The lack of effective internal controls at the CNMI Medical Referral Services Office has led the entity to spend $27 million over its budget from fiscal years 2018 to 2019, according to the Office of the Public Auditor.
Also, according to the OPA audit report released on Sept. 23, the Office of the Attorney General has determined that Executive Order 2013-09 had no legal authority to reassign the office from the Commonwealth Healthcare Corp. to the Office of the Governor.
The OPA report noted that the MRSO operation has incurred a large variance between the appropriated amount and its reported expenditures. OPA showed a table that reflects the increase of expenditures for each fiscal year and have raised significant concerns regarding MRSO’s budget control and cash management.
This suggests, the auditor said, that the program has either been underfunded by the Legislature and/or overspending its allocation.
The MRSO is intended to provide CNMI residents with the means to obtain medical care and treatment that are not available in the Commonwealth for conditions that are life-threatening.
In its audit on MRSO for fiscal years 2018 to 2020, OPA intended to determine if effective internal controls are in place to ensure proper cash management, issue and enforce promissory notes, and ensure compliance with applicable laws, rules and regulation when determining patient and escort eligibility.
OPA noted that MRSO provides financial assistance for medical expenses, air transportation, lodging, ground transportation, and subsistence allowance. Yet OPA has found that MRSO does not have standard operating procedures for any of its three offices on Saipan, Guam, and in Hawaii.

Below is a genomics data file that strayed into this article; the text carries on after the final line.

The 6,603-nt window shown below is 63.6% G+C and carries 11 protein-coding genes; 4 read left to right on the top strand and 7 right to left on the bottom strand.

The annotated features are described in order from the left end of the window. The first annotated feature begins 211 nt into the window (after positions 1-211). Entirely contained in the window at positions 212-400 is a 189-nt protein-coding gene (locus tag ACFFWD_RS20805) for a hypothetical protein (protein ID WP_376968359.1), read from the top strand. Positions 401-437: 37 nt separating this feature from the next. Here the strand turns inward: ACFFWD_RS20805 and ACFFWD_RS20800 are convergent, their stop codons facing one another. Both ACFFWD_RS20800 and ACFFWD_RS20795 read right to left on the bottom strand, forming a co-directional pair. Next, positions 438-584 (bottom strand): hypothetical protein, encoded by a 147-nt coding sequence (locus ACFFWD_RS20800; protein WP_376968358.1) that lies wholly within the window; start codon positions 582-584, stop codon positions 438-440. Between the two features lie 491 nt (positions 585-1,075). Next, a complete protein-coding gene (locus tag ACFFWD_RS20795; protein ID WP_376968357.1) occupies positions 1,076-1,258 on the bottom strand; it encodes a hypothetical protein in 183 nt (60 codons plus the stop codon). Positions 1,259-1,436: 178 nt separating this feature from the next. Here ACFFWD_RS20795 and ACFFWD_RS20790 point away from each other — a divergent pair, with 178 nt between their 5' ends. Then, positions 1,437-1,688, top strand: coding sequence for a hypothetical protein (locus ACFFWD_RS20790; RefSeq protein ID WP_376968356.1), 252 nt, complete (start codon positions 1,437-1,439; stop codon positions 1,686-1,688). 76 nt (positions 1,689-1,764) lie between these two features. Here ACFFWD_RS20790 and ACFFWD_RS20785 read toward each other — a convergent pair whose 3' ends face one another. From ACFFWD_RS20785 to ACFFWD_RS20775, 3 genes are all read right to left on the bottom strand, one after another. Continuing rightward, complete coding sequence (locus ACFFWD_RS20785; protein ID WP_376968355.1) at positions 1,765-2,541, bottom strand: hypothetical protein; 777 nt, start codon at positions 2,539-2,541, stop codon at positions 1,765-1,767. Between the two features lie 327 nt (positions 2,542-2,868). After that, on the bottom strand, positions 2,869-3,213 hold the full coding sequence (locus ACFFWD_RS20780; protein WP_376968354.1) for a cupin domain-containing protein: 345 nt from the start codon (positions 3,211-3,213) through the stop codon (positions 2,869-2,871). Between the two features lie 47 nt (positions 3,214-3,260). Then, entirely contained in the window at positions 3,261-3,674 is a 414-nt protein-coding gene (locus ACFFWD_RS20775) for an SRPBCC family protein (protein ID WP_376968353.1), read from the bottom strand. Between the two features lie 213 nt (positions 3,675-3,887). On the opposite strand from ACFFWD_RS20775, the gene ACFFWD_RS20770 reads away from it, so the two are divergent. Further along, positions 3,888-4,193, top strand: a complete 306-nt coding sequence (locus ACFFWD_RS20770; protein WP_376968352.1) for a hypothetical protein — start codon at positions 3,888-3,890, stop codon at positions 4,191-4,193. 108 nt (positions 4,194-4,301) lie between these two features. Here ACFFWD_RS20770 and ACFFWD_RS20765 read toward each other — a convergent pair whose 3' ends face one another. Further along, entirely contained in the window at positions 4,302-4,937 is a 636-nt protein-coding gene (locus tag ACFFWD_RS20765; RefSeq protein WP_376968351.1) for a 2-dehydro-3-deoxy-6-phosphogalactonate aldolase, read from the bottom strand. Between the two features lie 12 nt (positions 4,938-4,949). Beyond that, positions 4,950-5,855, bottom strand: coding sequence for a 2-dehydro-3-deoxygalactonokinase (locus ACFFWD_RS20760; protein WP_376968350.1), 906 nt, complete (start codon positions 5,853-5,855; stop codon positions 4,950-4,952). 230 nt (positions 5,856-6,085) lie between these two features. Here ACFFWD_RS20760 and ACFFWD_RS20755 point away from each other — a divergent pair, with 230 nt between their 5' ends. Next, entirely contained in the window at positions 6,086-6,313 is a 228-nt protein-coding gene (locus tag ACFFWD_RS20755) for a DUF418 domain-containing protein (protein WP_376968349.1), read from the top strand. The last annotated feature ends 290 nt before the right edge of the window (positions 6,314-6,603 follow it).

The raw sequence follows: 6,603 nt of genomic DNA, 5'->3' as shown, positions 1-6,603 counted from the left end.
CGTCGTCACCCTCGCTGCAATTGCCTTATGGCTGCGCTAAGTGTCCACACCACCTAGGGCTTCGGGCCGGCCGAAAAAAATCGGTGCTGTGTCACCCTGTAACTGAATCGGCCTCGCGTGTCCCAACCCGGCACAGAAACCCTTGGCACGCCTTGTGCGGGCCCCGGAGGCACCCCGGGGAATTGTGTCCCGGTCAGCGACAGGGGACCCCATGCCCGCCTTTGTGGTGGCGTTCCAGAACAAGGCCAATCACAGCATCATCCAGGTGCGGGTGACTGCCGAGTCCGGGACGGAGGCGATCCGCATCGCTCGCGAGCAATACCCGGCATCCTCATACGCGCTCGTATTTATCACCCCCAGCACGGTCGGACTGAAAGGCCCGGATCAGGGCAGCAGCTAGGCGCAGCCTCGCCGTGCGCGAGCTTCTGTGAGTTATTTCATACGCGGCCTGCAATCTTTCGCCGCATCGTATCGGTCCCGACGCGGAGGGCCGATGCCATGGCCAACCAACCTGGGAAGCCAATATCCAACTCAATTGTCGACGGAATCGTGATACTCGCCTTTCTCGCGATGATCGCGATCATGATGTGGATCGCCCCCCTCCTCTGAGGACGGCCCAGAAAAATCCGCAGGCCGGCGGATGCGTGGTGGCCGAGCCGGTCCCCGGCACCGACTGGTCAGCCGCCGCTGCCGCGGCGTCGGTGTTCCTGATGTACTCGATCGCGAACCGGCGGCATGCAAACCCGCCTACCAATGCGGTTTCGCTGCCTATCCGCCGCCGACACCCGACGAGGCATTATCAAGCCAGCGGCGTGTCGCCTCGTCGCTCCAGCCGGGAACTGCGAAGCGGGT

“The lack of internal controls, such as standard operating procedures, to ensure an affordable, effective, and equitable program poses an ongoing potential risk for fraud, waste, and abuse,” OPA said.
At OPA’s request for an opinion, the Office of the Attorney General provided an opinion dated June 16, 2021, indicating that MRSO has no legal basis to execute promissory notes to medical referral patients for medical financial assistance.
Yet last May 3, OPA received a listing of promissory notes executed from 1995 to 2020. OPA said that based on that, about 630 promissory notes amounting to an estimated $12 million were executed. However, OPA found that about 270 promissory notes reflect only partial or full payment equating to an estimated total of just $420,000. OPA said the remaining estimated $11 million is outstanding as of May 3, 2021. The issuance and execution of promissory notes is at the discretion of the MRSO director.
OPA said upon reviewing the data provided by MRSO last May 3, they noted that an estimated $2 million promissory note was executed for one patient and signifies patients are able to avail of more than one promissory note and with potentially unlimited amounts.
OPA said they have been notified that the promissory note in question was executed in 2010, however, the estimated $2 million was erroneously entered in the listing provided to OPA for review.
“This indicates that promissory notes are not reconciled for accuracy and completeness,” OPA said.
OPA said audit procedures revealed that MRSO is not enforcing its process for collection as stated in its promissory notes.
Saipan Tribune will publish other findings, recommendations, and more details of OPA’s report.